Footloose: In with the old, in with the new


Remakes of eighties classics have seen a meteoric rise in recent years. The Texas Chainsaw Massacre, A Nightmare on Elm Street, Clash of the Titans — all revamped with twice as much sex, blood and CGI for a fresh generation of cinema-goers. But Craig Brewer’s reimagining of Footloose, based on the iconic teen drama of 1984, is difficult to classify. With dialogue and scenes ripped almost directly from its eighties counterpart, it’s hard to imagine why Paramount thought this remake was a good idea. Was it a worthy attempt to connect with a new audience, or just another opportunity for Hollywood to cash-in on the good old days?

The premise of Footloose was never exactly realistic: the small Christian town of Bomont, encouraged by local preacher Shaw Moore (Dennis Quaid), imposes a ban on dancing and rock music. Dance-mad newcomer Ren McCormack (Kenny Wormald) decides to overturn the ban, falling in love with the preacher’s headstrong daughter Ariel (Julianne Hough) along the way. It was a stretch even in 1984 to suggest that such a thing could occur in the land of the free. However, Brewer — surprisingly — has managed to make Bomont more authentic in a modern context. The sunbaked Americana setting has been relocated from Utah to the more conservative Georgia, and greater emphasis is placed on the tragic car accident which changed the face of Bomont. “I can promise Footloose fans that I will be true to the spirit of the original film,” said Brewer, “but I still gotta put my own Southern grit into it and kick it into 2011”. Brewer’s fondness for ‘Southern grit’ has previously been demonstrated in Black Snake Moan (2006), in which he captured the “sweaty underbelly” of Mississippi blues.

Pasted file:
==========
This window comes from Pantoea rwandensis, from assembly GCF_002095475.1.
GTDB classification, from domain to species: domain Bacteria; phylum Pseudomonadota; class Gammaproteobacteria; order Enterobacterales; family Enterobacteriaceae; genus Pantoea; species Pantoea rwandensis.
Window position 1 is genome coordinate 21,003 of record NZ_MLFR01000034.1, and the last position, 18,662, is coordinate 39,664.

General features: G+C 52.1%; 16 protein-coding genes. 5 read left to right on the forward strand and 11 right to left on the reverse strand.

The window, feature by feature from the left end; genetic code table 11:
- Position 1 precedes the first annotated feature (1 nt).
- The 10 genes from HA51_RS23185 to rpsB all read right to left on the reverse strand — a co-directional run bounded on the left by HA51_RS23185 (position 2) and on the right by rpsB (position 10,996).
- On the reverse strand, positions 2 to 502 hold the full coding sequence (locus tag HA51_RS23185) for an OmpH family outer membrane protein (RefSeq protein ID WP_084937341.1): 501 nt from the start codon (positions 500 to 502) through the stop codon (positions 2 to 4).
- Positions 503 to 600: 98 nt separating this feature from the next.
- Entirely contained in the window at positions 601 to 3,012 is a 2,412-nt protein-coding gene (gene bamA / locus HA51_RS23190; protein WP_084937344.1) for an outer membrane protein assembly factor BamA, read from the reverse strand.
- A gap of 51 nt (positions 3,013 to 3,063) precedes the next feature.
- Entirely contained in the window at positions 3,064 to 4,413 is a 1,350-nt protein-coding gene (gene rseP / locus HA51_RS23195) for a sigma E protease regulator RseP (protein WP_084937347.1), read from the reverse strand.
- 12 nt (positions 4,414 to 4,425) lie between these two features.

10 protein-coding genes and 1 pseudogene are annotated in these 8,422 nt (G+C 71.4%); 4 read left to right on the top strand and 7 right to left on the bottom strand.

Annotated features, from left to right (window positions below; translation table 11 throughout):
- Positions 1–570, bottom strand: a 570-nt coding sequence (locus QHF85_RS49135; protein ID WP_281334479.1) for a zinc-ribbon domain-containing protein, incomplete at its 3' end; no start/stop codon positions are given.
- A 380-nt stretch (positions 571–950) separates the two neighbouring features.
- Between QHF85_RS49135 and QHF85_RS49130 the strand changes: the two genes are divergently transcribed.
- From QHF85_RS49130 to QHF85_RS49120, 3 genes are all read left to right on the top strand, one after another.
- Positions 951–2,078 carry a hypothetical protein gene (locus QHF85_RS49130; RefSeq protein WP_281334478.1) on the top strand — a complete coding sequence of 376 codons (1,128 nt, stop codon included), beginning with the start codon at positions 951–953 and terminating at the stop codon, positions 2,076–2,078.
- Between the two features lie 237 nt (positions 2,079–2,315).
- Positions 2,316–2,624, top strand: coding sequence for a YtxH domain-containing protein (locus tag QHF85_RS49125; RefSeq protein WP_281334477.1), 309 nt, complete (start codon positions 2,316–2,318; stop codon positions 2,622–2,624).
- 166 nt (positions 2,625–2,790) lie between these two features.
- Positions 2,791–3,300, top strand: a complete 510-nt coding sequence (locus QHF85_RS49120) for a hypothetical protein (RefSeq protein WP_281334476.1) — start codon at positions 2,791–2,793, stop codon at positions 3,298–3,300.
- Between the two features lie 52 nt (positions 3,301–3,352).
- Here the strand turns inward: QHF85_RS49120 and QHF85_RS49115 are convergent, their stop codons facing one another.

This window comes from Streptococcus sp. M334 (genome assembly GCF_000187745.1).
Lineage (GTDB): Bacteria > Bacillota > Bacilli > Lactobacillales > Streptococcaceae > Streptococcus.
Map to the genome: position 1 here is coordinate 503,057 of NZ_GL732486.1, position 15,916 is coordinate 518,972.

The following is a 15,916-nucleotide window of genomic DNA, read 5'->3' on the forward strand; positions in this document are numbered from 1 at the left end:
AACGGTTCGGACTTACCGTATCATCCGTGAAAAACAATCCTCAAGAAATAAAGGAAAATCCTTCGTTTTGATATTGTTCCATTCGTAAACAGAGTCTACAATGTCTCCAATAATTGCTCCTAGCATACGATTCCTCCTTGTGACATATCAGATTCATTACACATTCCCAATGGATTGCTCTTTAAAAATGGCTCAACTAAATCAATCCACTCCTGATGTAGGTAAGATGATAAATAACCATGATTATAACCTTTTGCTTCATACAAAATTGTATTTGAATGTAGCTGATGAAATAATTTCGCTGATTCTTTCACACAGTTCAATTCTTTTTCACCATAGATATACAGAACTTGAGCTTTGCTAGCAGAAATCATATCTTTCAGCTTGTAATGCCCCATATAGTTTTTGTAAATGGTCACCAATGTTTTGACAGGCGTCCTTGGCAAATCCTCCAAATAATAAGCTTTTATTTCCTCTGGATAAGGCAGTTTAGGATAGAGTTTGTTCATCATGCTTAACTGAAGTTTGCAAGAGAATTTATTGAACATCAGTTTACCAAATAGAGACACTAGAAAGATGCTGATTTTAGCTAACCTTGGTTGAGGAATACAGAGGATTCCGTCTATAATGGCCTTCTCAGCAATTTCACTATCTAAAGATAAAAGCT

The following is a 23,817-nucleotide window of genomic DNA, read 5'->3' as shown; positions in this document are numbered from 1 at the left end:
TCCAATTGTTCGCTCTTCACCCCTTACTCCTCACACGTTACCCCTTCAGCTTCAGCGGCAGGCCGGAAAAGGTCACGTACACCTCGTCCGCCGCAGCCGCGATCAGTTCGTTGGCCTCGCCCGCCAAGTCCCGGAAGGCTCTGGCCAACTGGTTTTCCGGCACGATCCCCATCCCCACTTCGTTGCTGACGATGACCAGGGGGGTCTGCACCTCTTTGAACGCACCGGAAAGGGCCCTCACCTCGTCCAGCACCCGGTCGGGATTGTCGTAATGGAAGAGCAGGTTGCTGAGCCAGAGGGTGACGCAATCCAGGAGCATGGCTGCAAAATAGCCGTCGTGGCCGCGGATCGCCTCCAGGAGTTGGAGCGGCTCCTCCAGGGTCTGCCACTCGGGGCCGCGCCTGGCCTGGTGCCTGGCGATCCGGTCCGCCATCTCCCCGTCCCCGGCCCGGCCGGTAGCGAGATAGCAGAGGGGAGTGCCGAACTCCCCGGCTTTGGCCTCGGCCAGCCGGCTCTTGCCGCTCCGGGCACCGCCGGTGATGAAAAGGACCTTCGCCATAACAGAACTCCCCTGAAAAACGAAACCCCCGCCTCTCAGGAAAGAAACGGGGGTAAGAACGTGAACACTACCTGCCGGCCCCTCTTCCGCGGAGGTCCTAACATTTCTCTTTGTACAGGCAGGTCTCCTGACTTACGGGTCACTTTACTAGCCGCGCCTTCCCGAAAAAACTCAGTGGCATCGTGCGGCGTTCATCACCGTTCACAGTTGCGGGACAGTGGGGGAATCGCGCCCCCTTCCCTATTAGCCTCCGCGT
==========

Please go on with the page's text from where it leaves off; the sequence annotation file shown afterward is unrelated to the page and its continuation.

The new setting works. But “kicking it into 2011” has its drawbacks. The remake ratchets up the sex appeal to a Bay-worthy level of gratuitous. We see a lot more flesh and a lot more gyration than we did in 1984. Ariel’s rebellious streak shines through most strongly when she scornfully tells her father that she’s “not even a virgin”. Hough, best known from Dancing with the Stars, would have brought more to the role if it had placed greater emphasis on her dancing than her acting.  In contrast, Wormald’s character is a doe-eyed misfit with a heart of gold, who makes a moving speech to regain his right to dance — a step up from Kevin Bacon’s more self-assured Ren.

Footloose is no longer just a film about rebellion, but it does somewhat struggle to evade memories of the original. It is a film about community activism, mutual respect and learning to let go. But clichés aside, it’s probably still worth kicking off your Sunday shoes for a fix of good old-fashioned dancing.


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